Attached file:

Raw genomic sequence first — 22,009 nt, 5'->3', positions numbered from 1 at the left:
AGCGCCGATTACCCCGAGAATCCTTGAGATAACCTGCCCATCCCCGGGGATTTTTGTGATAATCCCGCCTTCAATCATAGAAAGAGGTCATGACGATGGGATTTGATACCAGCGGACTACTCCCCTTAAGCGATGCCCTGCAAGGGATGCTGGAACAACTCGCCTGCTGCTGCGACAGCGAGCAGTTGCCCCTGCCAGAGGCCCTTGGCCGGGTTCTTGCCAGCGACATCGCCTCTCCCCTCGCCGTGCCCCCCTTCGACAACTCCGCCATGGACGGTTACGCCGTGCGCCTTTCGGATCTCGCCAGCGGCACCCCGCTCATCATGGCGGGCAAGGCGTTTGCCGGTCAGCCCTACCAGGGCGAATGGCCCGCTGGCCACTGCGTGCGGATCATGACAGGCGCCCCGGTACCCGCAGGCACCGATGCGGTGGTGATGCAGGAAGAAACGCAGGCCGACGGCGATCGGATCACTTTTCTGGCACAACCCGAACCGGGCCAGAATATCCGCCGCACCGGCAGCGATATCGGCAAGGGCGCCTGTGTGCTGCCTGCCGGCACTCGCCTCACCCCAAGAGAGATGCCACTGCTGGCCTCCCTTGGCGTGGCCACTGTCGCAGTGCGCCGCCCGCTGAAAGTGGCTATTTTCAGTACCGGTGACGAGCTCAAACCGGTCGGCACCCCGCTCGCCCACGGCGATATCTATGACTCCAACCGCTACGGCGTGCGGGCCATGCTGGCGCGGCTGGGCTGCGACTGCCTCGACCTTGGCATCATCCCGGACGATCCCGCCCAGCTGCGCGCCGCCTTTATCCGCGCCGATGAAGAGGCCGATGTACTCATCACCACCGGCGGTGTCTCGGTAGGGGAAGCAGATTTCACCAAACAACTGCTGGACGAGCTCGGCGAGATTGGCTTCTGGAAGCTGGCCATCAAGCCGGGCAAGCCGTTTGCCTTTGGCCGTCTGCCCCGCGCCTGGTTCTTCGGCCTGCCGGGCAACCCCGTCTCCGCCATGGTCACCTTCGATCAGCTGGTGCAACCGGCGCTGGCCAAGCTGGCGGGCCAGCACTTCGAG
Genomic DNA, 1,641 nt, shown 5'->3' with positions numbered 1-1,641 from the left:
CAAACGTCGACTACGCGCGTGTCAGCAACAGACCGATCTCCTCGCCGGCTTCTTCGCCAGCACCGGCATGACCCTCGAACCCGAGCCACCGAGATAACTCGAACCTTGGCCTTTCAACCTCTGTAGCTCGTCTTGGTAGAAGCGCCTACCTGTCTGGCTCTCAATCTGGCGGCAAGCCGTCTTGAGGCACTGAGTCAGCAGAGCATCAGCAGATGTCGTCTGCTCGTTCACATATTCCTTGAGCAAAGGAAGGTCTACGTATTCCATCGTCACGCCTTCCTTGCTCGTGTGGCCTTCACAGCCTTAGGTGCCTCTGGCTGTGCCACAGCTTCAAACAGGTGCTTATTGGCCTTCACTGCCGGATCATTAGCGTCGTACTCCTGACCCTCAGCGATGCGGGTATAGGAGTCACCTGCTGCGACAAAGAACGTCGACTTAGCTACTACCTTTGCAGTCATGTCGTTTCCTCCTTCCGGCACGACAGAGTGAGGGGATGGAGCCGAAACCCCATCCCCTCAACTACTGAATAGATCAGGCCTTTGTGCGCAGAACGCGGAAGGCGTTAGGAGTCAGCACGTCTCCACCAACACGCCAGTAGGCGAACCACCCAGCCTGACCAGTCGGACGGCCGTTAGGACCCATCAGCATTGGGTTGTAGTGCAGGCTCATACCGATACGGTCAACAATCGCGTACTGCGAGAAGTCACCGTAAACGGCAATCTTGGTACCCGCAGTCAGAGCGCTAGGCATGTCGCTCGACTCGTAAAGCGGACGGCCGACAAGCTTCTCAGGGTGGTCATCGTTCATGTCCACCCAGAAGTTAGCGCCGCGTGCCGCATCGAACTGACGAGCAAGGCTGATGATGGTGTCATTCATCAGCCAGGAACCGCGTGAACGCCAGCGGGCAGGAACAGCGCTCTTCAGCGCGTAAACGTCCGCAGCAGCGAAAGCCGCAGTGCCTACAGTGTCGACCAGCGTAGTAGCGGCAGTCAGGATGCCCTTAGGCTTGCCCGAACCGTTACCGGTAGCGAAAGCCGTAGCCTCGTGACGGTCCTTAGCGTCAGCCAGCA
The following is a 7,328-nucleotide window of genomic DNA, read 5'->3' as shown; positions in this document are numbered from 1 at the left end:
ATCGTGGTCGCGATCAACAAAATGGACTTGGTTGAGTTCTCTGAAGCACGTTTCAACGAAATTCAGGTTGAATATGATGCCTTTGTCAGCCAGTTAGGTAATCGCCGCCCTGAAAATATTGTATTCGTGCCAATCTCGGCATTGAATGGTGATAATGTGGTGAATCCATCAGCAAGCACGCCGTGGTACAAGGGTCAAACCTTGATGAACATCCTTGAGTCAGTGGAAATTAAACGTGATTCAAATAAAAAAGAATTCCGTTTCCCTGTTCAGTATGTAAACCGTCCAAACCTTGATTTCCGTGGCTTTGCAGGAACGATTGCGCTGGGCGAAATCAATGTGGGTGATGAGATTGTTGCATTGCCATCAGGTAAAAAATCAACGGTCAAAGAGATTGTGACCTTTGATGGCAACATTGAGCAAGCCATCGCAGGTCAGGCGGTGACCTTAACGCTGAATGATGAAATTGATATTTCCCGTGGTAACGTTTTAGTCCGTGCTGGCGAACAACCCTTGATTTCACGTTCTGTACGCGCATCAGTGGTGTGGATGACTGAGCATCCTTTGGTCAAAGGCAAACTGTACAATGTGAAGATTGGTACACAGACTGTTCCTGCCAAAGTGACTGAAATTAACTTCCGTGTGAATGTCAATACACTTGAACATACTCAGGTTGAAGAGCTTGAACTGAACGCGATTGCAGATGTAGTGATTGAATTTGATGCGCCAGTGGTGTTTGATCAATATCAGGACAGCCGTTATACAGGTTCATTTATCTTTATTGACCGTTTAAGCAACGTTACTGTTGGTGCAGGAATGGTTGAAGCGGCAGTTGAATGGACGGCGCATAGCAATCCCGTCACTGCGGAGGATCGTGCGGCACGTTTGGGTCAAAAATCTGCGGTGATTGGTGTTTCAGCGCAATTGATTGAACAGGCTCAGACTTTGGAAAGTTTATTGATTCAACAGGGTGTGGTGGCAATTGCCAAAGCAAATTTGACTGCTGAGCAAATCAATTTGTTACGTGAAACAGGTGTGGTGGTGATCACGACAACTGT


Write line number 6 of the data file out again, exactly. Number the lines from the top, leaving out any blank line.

ATCGTGGTCGCGATCAACAAAATGGACTTGGTTGAGTTCTCTGAAGCACGTTTCAACGAAATTCAGGTTGAATATGATGCCTTTGTCAGCCAGTTAGGTAATCGCCGCCCTGAAAATATTGTATTCGTGCCAATCTCGGCATTGAATGGTGATAATGTGGTGAATCCATCAGCAAGCACGCCGTGGTACAAGGGTCAAACCTTGATGAACATCCTTGAGTCAGTGGAAATTAAACGTGATTCAAATAAAAAAGAATTCCGTTTCCCTGTTCAGTATGTAAACCGTCCAAACCTTGATTTCCGTGGCTTTGCAGGAACGATTGCGCTGGGCGAAATCAATGTGGGTGATGAGATTGTTGCATTGCCATCAGGTAAAAAATCAACGGTCAAAGAGATTGTGACCTTTGATGGCAACATTGAGCAAGCCATCGCAGGTCAGGCGGTGACCTTAACGCTGAATGATGAAATTGATATTTCCCGTGGTAACGTTTTAGTCCGTGCTGGCGAACAACCCTTGATTTCACGTTCTGTACGCGCATCAGTGGTGTGGATGACTGAGCATCCTTTGGTCAAAGGCAAACTGTACAATGTGAAGATTGGTACACAGACTGTTCCTGCCAAAGTGACTGAAATTAACTTCCGTGTGAATGTCAATACACTTGAACATACTCAGGTTGAAGAGCTTGAACTGAACGCGATTGCAGATGTAGTGATTGAATTTGATGCGCCAGTGGTGTTTGATCAATATCAGGACAGCCGTTATACAGGTTCATTTATCTTTATTGACCGTTTAAGCAACGTTACTGTTGGTGCAGGAATGGTTGAAGCGGCAGTTGAATGGACGGCGCATAGCAATCCCGTCACTGCGGAGGATCGTGCGGCACGTTTGGGTCAAAAATCTGCGGTGATTGGTGTTTCAGCGCAATTGATTGAACAGGCTCAGACTTTGGAAAGTTTATTGATTCAACAGGGTGTGGTGGCAATTGCCAAAGCAAATTTGACTGCTGAGCAAATCAATTTGTTACGTGAAACAGGTGTGGTGGTGATCACGACAACTGT